– Zarko
    Aug 23, 2016 at 19:51
  • No, I had typed r@{ }l and not r@{}l.
    – user74973
    Aug 23, 2016 at 19:56
  • sorry, I overlooked this. anyway, difference is negligible. i will added this your request to...
    – Zarko
    Aug 23, 2016 at 20:12
2

I corrected and simplified your code, but it has the drawback you have to type the labels by yourself. A more sensible solution is to use the tasks package, which is done for this sort of horizontal lists, or the shortlst package, which you'll have to install by yourself, as it's not part of TeX Live nor MiKTeX, for copyright reasons. Based on shortlst, I defined a tabenumerate environment, which does what you want. It uses two keys: nc, the number of columns (3 by default) and il, the interlinestretch.

Note that with tasks the first item is not well aligned, for some reason.

In the following code, all three solutions:

\documentclass{amsart}

\usepackage{tasks}
\usepackage{shortlst, xkeyval,  setspace}

\settasks{counter-format =tsk[r].), label-align=right,  label-offset=1em,before-skip =\smallskipamount, }


\makeatletter
\newcounter{ncol}
\define@key{lex}{nc}[3]{\setcounter{ncol}{#1}}%% 3 columns by default
\define@key{lex}{il}[1.5]{\def\@intln{#1}}% interlining![1]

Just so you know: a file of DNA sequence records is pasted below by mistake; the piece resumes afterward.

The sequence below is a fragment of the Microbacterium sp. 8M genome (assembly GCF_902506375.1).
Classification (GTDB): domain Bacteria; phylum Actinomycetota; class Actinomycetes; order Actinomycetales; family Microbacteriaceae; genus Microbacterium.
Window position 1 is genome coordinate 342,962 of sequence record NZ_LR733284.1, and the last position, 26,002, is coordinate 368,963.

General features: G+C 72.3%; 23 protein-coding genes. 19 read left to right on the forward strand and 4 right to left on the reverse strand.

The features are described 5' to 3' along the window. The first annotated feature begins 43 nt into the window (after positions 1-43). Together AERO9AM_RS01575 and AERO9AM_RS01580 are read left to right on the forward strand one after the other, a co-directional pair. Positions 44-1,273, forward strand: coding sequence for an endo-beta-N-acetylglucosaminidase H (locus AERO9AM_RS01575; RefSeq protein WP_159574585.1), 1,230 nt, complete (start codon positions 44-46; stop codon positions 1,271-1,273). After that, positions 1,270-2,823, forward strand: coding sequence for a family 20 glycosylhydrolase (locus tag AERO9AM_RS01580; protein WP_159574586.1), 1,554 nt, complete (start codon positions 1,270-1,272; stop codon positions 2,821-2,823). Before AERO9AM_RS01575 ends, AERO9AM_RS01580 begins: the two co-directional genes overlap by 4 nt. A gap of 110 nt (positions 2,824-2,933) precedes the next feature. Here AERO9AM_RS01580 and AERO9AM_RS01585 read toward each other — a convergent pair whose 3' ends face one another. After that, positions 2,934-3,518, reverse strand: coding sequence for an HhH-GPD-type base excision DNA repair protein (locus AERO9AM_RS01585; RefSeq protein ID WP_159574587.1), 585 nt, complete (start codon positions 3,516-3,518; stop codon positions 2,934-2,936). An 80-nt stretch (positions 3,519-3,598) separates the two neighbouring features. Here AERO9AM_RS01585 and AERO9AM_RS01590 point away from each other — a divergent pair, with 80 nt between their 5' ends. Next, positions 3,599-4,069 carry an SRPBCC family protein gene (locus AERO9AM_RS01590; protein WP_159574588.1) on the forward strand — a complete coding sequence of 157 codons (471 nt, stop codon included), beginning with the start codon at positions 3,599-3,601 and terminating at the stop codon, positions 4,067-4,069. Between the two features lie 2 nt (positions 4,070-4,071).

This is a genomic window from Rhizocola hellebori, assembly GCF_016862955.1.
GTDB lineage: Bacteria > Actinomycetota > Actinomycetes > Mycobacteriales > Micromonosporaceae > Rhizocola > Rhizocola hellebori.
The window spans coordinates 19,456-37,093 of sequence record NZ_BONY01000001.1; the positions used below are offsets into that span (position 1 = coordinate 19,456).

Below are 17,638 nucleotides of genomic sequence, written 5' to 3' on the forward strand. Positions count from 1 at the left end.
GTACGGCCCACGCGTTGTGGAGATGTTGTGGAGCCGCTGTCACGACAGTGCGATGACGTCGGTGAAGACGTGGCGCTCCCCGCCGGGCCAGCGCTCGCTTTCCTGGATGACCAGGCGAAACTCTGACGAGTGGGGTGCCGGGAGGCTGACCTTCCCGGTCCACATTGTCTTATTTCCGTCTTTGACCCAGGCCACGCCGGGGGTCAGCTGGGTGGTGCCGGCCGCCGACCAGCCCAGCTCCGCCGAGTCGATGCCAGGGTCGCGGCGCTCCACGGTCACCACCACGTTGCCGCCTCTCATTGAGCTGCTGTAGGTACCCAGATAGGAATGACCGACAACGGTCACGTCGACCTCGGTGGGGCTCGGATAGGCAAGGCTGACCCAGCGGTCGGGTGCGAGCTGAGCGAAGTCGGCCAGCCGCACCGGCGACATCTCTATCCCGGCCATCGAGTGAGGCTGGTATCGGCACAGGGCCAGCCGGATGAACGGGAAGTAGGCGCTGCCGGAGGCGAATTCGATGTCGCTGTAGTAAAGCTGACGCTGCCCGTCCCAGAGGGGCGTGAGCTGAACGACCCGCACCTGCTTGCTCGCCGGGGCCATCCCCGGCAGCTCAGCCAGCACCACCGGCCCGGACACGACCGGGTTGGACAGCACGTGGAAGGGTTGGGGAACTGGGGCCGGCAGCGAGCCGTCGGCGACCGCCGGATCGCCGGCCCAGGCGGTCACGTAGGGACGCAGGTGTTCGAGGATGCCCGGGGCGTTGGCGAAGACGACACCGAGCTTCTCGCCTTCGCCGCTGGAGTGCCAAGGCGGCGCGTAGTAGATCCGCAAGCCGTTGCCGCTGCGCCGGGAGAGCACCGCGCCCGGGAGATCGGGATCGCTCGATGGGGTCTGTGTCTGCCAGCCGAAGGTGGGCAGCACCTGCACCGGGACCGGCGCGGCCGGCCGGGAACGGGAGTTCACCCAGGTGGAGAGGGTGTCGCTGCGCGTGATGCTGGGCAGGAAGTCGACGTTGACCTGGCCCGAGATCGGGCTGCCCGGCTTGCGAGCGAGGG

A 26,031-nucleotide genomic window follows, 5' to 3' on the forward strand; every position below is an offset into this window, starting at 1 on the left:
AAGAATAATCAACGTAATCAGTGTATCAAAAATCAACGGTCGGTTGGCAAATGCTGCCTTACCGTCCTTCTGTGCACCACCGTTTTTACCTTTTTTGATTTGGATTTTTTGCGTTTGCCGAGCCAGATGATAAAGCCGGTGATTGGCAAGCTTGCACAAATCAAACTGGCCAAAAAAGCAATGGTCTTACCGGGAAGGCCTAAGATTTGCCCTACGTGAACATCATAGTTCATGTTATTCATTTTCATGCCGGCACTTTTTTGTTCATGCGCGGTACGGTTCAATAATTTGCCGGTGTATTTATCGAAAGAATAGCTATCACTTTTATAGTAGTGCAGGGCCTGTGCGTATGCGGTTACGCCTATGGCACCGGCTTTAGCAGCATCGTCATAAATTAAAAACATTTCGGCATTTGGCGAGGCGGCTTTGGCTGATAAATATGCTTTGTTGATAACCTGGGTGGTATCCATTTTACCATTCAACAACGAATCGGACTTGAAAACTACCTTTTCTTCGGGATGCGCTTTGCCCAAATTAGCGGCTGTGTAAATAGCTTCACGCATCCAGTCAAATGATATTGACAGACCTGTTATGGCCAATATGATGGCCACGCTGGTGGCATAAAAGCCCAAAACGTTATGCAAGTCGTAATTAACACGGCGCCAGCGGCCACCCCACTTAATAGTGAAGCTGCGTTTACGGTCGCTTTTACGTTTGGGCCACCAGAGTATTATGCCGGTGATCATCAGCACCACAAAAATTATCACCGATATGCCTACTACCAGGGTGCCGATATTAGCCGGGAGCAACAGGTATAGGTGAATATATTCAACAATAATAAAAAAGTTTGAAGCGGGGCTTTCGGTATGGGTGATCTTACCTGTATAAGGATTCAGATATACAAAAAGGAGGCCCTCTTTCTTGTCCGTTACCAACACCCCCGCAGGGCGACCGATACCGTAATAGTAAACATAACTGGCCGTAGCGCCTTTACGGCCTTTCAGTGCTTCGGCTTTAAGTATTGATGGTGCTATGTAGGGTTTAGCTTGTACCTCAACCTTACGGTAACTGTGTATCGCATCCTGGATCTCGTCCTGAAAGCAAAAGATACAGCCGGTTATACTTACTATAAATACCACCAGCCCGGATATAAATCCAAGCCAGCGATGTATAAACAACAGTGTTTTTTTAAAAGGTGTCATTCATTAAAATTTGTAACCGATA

\newenvironment{tabenumerate}[1][]{%
\setkeys{lex}{nc,il,#1}
\settowidth{\labelwidth}{\mbox{viii.)}}
\setlength{\leftmargini}{\dimexpr\labelwidth+\labelsep\relax}%[1][3]
\setlength{\shortitemwidth}{\dimexpr\linewidth/\value{ncol}-\labelwidth-2\labelsep\relax}%
\renewcommand{\labelenumi}{\roman{enumi}.)}
\setlength\labelsep{0.6em}
\setstretch{\@intln}
\begin{shortenumerate}}%
{\end{shortenumerate}
 }%

\begin{document}

\begin{tabular}{r@{ }l@{\hskip 2.5cm}r@{ }l@{\hskip 2.5cm}r@{ }l}
  i.)  & $x^{2}$           & ii.) & $x^{3}$   & iii.) & $√{\lvert x \rvert}$ \\ [2ex]
  iv.) & $\lvert x \rvert$ & v.)  & $\sin{x}$ & vi.)  & $\ln{x}$
\end{tabular}

\vspace{1cm}
\begin{tasks}(3)
  \task $x^{2}$
  \task $x^{3}$
  \task$√{\lvert x \rvert}$
  \task $\lvert x \rvert$
  \task $\sin{x}$
  \task $\ln{x}$
\end{tasks}

\vspace{1cm}
\begin{tabenumerate}[il=1.5]
  \item $x^{2}$
  \item $x^{3}$
  \item $√{\lvert x \rvert}$
  \item $\lvert x \rvert$
  \item $\sin{x}$
  \item $\ln{x}$
\end{tabenumerate}

\end{document} 

enter image description here